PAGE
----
Serb church: Slobo should go
Appealing to "every sensible person" in Yugoslavia, the Serbian Orthodox Church on June 14 called for President Slobodan Milosovic to step down. "We demand that the current president of the country and his government resign in the interest of the people and their salvation," church leaders said as Serb forces withdrew from Kosovo. Although Kosovo's prewar population of 2.1 million was only 10 percent Serb, the province is the symbolic heartland of Serbia, full of historic sites and some of the Serbian Orthodox Church's holiest buildings. The church does not have the power to force Mr. Milosovic's removal, but since it claims the allegiance of the vast majority of the Serb population, it is the most significant institution to call for his resignation.
Church forced to pay unemployment
The Newport (Ore.) Church of the Nazarene must contribute to the state's unemployment-compensation system after firing a minister, the Oregon Court of Appeals ruled this month. The church has been battling the state since 1994, claiming the law violates its religious liberty. That was the year the state employment department awarded unemployment benefits to Gordon R. Hensley. The church fired Mr. Hensley in 1993 following eight months of service as a youth minister. The state agency investigated the reasons for his termination and decided he deserved benefits. (Unlike most states, Oregon includes ministerial employment in its unemployment-compensation system.) In upholding a lower court's finding in favor of the state agency, the appeals court panel acknowledged that churches have a right to control their own ministers, free from state interference. But the court took the position that the state's inquiry by itself did not intrude on that right; it simply was to determine whether Mr. Hensley was entitled to state benefits. The state's interest in providing for the economic security of all Oregonians is stronger than any threat to religious liberty, the court concluded. The church's attorney said the church will appeal the decision.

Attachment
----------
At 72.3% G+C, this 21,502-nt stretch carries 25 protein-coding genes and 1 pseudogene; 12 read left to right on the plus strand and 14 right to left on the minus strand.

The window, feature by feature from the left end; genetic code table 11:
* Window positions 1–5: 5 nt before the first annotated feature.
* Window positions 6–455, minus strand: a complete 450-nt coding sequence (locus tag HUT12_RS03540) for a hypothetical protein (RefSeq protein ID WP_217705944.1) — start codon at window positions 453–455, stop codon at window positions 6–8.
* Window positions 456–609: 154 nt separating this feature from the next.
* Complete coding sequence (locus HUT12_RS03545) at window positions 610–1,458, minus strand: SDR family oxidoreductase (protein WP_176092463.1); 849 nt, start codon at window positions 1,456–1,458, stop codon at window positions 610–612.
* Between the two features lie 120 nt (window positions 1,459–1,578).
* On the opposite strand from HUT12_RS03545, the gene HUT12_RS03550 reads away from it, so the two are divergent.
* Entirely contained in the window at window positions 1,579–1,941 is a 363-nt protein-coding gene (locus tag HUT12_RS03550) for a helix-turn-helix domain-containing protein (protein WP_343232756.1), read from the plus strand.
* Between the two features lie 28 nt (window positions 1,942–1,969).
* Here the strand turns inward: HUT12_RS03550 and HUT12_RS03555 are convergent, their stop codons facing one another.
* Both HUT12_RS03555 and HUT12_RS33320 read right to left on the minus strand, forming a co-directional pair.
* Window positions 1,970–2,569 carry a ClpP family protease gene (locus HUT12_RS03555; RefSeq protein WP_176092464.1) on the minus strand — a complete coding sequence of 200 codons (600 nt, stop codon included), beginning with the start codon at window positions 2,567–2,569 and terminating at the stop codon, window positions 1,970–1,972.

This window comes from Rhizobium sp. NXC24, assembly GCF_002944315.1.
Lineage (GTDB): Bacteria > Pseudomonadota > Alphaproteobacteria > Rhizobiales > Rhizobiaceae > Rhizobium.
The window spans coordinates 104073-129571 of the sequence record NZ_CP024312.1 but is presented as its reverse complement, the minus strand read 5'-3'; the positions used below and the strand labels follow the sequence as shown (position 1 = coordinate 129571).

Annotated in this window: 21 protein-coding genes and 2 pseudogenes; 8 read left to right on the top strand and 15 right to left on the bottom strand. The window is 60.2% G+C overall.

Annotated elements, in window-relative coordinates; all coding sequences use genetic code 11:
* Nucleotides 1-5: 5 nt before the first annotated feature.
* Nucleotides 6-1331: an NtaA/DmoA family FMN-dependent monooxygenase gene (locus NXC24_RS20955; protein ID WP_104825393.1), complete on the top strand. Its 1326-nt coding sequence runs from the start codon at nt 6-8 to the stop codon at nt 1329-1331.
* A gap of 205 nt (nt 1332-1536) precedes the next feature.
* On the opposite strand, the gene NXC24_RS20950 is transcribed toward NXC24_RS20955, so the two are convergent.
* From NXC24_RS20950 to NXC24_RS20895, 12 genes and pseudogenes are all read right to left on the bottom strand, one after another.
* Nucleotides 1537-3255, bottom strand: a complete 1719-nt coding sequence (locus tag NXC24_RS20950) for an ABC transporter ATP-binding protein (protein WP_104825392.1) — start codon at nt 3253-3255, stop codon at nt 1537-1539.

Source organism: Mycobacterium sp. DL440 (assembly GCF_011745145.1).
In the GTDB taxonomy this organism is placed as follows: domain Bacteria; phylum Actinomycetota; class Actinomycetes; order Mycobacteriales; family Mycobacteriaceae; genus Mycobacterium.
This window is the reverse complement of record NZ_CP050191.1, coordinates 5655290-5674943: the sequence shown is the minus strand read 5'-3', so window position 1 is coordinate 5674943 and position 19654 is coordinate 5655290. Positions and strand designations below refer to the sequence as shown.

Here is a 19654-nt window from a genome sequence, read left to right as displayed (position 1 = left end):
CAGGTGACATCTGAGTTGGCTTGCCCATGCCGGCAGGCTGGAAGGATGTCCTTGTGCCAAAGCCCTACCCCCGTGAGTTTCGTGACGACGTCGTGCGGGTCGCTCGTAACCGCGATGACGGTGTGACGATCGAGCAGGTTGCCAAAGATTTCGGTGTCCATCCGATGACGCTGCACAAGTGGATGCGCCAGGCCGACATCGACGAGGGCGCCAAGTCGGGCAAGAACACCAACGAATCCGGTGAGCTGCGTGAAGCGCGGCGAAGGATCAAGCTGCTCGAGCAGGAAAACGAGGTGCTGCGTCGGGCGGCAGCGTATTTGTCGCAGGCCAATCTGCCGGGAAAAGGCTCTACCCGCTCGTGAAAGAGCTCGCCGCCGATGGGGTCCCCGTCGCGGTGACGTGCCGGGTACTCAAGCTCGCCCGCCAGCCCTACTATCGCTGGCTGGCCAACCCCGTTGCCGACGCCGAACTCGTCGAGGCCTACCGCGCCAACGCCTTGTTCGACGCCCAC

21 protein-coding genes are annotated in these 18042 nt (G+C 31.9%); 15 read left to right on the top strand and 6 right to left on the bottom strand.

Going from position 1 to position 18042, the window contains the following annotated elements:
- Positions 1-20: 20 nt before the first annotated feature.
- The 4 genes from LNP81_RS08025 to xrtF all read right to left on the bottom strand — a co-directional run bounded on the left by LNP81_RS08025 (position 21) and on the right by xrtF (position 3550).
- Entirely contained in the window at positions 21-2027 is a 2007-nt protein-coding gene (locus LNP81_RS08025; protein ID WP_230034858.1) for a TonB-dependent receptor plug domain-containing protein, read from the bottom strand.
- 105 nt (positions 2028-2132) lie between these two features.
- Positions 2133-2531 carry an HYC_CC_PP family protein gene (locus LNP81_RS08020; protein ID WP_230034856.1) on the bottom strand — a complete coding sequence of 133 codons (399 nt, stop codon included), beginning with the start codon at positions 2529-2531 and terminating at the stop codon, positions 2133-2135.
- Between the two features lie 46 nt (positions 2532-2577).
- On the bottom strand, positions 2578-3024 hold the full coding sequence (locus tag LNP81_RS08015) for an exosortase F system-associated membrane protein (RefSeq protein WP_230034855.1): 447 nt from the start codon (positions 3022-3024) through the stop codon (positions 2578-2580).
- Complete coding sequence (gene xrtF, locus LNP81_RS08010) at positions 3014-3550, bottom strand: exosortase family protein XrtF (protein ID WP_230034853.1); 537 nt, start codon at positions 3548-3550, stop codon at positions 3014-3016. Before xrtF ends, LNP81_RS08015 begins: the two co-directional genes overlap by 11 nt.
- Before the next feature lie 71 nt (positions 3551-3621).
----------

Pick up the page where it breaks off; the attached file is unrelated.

Loneliness on the job
Many American ministers and their spouses are surrounded by lots of people, yet are lonely. That is one finding from studies of clergy families in six denominations, reported in the June issue of the Review of Religious Research. Priscilla Blanton, a professor of child-and-family studies at the University of Tennessee, and a colleague, Lane Morris, conducted the research. Frequent responses from the ministers and wives included statements such as:
- "There are not enough relationships in our lives where we feel we can be ourselves."
- "I have very few people I can confide in about the really important matters in my life."
- "There are too few relationships in my life that make me feel emotionally connected." The sense of not having enough social support in their lives "seems to be very influential in terms of their emotional well-being and their physiological well-being," Mrs. Blanton writes. "They are part of a church community, but there is a distance built in. You're a part of it in a different kind of way." The issue of social support appeared to weigh most heavily on the spouses, she noted. Other major stress points include expectations of and time-demands on clergy families, and the amount of financial compensation. The result for many families: resentment and frustration. Denominations need to give more attention to providing clergy-support services, including services specifically for spouses and children, Mrs. Blanton concludes.